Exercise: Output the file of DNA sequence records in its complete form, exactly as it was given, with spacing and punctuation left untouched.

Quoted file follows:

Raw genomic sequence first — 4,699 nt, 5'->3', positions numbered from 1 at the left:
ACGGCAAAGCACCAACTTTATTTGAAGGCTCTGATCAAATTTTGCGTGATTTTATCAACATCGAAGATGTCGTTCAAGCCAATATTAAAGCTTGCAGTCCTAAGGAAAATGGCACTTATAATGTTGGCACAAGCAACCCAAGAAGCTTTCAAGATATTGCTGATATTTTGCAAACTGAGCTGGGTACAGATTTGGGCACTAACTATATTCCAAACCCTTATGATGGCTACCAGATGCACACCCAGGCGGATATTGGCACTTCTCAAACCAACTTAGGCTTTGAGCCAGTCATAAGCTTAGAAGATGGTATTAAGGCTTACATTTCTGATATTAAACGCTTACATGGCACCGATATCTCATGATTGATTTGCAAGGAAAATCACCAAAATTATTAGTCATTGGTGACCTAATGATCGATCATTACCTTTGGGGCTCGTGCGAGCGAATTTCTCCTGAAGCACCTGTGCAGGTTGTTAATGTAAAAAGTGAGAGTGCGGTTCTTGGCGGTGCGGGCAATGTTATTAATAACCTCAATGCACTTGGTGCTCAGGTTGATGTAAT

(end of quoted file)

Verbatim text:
Raw genomic sequence first — 4,699 nt, 5'->3', positions numbered from 1 at the left:
ACGGCAAAGCACCAACTTTATTTGAAGGCTCTGATCAAATTTTGCGTGATTTTATCAACATCGAAGATGTCGTTCAAGCCAATATTAAAGCTTGCAGTCCTAAGGAAAATGGCACTTATAATGTTGGCACAAGCAACCCAAGAAGCTTTCAAGATATTGCTGATATTTTGCAAACTGAGCTGGGTACAGATTTGGGCACTAACTATATTCCAAACCCTTATGATGGCTACCAGATGCACACCCAGGCGGATATTGGCACTTCTCAAACCAACTTAGGCTTTGAGCCAGTCATAAGCTTAGAAGATGGTATTAAGGCTTACATTTCTGATATTAAACGCTTACATGGCACCGATATCTCATGATTGATTTGCAAGGAAAATCACCAAAATTATTAGTCATTGGTGACCTAATGATCGATCATTACCTTTGGGGCTCGTGCGAGCGAATTTCTCCTGAAGCACCTGTGCAGGTTGTTAATGTAAAAAGTGAGAGTGCGGTTCTTGGCGGTGCGGGCAATGTTATTAATAACCTCAATGCACTTGGTGCTCAGGTTGATGTAAT